Arsenal Could Use Confidence Boosting Win in Belgium

Preview of the early evening kick off v Standard Liege

Arsenal Could Use Confidence Boosting Win in Belgium

Three of the scorers from a memorable night in Liege in 1993

The usual five talking points ahead tonight’s Europa League group game away in Liege.

Good Memories
Arsenal have played away to Standard Liege twice before. A 3-2 victory in the 2009-10 Champions League group stage saw the Gunners come back from two goals down with strikes from Bendtner, Vermaelen and Eduardo. However, more memorable was a 1993 second leg 7-0 thrashing in the run to winning the 1994 Cup Winners’ Cup. Eddie McGoldrick was on the scoresheet alongside Alan Smith, Ian Selley, Tony Adams, Kevin Campbell (twice) and Paul Merson. Happy days. In five matches with the Belgian side, Arsenal have come out on top every time, most recently the 4-0 tonking at the Emirates earlier this season.

First, second or third in the group?
For Arsenal to fail to qualify for the round of 32, Eintracht Frankfurt will need to beat Vitoria at home (likely) and Standard will need to beat the Gunners by five clear goals (not so likely). Let’s assume that doesn't happen. But if Eintracht win, Arsenal will need to beat Liege to top the group. How does the seeding look if Freddie Ljungberg’s team do not succeed this evening? As it stands, based on the dropouts from the Champions League and the confirmed group winners, at present failure to win the group could mean a tie against one of the following… Ajax, Benfica, Celtic, Espanyol, Inter, Salzburg and Sevilla. The other nine seeded teams will be determined by tonight’s games, but amongst others, Sporting Lisbon, Rangers, Porto, Wolfsberg, Borussia Moncheongladbach, Roma And Braga all have a chance. Whatever happens, there will be some good unseeded teams, so luck of the draw could be a factor come February when these ties come around.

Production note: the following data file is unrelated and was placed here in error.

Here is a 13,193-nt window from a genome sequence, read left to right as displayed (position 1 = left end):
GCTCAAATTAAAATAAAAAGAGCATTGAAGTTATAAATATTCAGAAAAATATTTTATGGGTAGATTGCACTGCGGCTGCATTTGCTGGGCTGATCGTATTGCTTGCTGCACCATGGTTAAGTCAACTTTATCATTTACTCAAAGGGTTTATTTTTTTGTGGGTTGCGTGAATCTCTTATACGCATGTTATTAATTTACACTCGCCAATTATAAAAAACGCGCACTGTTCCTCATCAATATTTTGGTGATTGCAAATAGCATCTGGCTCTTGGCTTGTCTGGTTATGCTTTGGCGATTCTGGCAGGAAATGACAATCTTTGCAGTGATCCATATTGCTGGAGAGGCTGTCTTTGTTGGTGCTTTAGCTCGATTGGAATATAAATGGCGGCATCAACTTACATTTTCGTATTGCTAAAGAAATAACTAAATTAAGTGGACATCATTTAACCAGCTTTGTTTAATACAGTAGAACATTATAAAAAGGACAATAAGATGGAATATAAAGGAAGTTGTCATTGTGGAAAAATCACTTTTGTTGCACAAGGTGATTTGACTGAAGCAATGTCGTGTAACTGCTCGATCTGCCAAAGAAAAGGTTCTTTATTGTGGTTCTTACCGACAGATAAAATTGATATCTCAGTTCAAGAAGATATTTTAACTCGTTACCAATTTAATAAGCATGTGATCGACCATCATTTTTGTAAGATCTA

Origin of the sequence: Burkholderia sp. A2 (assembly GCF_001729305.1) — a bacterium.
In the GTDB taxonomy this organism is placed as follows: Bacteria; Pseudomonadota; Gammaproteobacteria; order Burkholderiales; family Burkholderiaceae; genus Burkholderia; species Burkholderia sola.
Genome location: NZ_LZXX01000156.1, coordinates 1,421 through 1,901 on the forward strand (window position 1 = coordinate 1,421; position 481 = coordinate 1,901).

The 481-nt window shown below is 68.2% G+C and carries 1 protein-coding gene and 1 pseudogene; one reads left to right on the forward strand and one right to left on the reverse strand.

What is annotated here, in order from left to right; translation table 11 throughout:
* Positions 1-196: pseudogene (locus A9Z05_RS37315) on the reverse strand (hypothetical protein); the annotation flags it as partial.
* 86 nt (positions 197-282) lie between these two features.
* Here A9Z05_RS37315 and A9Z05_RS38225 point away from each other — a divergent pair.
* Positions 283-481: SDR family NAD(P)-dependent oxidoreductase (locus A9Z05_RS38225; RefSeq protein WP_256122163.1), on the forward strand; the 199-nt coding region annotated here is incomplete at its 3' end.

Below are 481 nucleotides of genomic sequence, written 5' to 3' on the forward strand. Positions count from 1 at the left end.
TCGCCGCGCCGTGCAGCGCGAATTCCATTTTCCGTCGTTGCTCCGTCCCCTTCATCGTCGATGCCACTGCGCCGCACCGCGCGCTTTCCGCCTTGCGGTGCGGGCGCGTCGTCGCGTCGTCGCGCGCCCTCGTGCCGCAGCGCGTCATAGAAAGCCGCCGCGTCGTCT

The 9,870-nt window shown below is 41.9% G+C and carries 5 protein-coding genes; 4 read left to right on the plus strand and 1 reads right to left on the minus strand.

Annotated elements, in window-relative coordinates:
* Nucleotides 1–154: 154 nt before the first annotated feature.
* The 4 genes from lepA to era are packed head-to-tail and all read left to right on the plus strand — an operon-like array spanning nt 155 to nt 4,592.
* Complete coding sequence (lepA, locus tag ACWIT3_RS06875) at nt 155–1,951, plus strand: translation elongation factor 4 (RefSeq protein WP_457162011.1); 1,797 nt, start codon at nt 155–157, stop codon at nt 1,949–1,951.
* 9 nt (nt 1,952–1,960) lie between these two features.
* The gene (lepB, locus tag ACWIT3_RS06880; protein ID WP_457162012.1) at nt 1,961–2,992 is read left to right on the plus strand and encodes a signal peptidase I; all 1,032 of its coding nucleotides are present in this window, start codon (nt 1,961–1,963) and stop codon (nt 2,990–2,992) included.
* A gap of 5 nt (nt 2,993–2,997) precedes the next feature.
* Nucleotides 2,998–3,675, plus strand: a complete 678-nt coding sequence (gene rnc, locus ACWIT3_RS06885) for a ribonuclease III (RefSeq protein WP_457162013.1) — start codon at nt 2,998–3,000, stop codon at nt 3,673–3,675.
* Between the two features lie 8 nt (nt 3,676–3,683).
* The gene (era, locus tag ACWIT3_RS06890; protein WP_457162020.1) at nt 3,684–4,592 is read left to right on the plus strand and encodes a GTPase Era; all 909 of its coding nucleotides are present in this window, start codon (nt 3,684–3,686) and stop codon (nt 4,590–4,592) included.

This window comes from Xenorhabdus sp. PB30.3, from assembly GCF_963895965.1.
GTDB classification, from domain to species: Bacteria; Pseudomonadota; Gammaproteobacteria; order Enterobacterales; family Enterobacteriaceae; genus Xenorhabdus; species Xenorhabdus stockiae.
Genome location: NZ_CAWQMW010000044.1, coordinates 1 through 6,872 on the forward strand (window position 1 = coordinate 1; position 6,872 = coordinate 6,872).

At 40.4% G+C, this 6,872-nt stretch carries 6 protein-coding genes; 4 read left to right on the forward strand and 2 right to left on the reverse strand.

Rotation time
Given the extreme unlikelihood of a heavy defeat, the interim head coach has to decide whether to encourage momentum by playing some of the players who featured in last Monday night’s win, or resting them ahead of Manchester City’s visit on Sunday. It’s likely to be a bit of a mix, and certainly in some positions, options are limited. So AMN and Kolasinac the likely full backs, although David Luiz and will probably get a run out in the centre of the defence, with one of Chambers or Sokratis. In front of them though, I heavily suspect that…

Freddie gives youth its head
It’s a perfect opportunity for Ljungberg to give some game time to the players he was working with at under 23 level last season, and indeed, Unai Emery has already done that in this competition, so it’s a no brainer. Expect to see the likes of Willock, Smith Rowe and Saka come in, alongside Reiss Nelson. I suspect Martinelli will be rested, with Alex Lacazette and Matteo Guendouzi making up the eleven. It would be nice to see Guendouzi and Willock take turns at going forward, just to get in the habit of one of them protecting the centre backs. Hopeully Freddie has been working on this in the training sessions. Because whoever plays on Sunday, someone is going to have to try and stop City having a clear run at the defence (although granted, if that’s Granit Xhaka, we might as well just give them the points).

Confidence, momentum
Granted, it’s a different competition, and will be a largely different starting eleven, but the feelgood mood after Monday’s much needed win was evident and if Arsenal are to turn their season around, the more of that they experience, the better. Winning (or at the minimum not losing) can become a habit with the right mindset, and it’s fair to say that confidence looked very shaky in the first hour at the London Stadium. Reminding themselves of what they are capable of going forward will hopefully see more aggressive, pacier performances in the games to come, without being reckless. A win tonight might not be critical in terms of the Europa League (although winning the group would be a handy), but for the mood in the camp ahead of some tough fixtures to come, it’s significant.